Tax officials working from home have encountered lags and disconnections as their employer hones technology letting it shift thousands of staff from the workplace in response to COVID-19.
The Australian Taxation Office told staff some were having IT issues as they used a system allowing them to work remotely.
In an email to staff, ATO chief operating officer Jacqui Curtis and the COVID Response Committee's Jeremy Geale said the agency was planning solutions to the problem.
"We know how frustrating this can be and are working hard to improve the platform's performance and reliability as quickly as possible," the email said.
Ms Curtis and Mr Geale advised staff to try working around the issues, including by lowering their screen resolution and by avoiding screen sharing.
"Whatever you can do on your own computer's browser the better, as opposed to the browser in a Remote Desktop Access session," they said.
"Any online streaming, such as watching videos, must be done through your own computer's browser rather than in an RDA session."
The email also suggested staff talk to their team and manager about splitting work days to start earlier or end later in the day to avoid the 10am-2pm peak window.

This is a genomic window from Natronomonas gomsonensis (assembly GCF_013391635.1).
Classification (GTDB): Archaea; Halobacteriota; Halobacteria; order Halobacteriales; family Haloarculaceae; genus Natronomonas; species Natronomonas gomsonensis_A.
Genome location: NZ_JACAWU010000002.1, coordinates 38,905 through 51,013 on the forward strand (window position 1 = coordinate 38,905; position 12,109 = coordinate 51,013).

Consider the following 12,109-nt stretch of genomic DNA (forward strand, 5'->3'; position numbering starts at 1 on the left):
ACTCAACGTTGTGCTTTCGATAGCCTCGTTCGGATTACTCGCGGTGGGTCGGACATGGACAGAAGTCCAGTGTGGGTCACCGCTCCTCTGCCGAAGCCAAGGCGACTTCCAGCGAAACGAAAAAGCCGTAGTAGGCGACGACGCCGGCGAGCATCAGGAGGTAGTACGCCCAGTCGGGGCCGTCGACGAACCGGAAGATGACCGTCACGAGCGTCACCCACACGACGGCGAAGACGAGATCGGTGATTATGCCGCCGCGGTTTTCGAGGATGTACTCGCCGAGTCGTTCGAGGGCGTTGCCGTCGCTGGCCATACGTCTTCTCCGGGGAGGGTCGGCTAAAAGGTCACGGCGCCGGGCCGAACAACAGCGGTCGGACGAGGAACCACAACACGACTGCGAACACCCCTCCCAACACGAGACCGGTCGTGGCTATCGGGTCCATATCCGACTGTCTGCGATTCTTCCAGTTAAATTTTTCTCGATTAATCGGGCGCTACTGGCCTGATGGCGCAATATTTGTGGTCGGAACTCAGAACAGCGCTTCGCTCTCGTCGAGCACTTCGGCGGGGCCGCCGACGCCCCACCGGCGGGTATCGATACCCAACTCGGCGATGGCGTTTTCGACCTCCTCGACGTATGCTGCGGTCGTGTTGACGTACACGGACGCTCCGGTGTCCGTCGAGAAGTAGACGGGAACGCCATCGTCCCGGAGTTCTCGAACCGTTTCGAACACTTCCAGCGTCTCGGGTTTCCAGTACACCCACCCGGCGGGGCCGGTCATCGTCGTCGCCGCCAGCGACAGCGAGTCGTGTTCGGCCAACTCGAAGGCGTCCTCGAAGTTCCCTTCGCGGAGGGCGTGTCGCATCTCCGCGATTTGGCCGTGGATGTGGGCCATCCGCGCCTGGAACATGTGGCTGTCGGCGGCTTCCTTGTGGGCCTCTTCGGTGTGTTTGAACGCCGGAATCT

An ATO spokesperson said slowness and connectivity issues had affected a small percentage of staff.
"But this has become a lot less frequent as we have increased our own network capacity and tuned the remote working solutions," the spokesperson said.
"We are also finding a few issues with local internet connectivity for some staff in remote working locations - this is beyond the control of either the individual or ATO.
"As many organisations have transitioned their staff to work from home, public internet and telephony infrastructure and cloud collaboration platforms usage have seen significant growth, and this has caused some performance and connectivity issues for our staff."
The IT problems had not stopped the ATO from delivering services for the community, and technical support was available for staff who raised the issues, the spokesperson said.
Australian Services Union official Jeff Lapidos, representing ATO employees, said staff were finding it frustrating as the system dropped out or was slow while they worked from home.
About 11,000 ATO staff - more than half the agency's workforce - have started working remotely.
The agency has shifted staff from the workplace in response to the coronavirus while receiving the crucial task of delivering economic stimulus to keep workers in jobs.
Two thousand more tax officials made the move to work-from-home arrangements since Friday, when 9000 were working remotely.
The Tax Office is yet to determine the peak number of employees it anticipates will work from home as it moves staff from office buildings as a precaution against COVID-19 infections.
"Working from home continues to be implemented where it is operationally possible, while still supporting continued delivery of services to the community during this challenging time," the agency spokesperson said.
Public service commissioner Peter Woolcott on Tuesday said the federal bureaucracy was taking a "deliberate and phased" approach to working from home.
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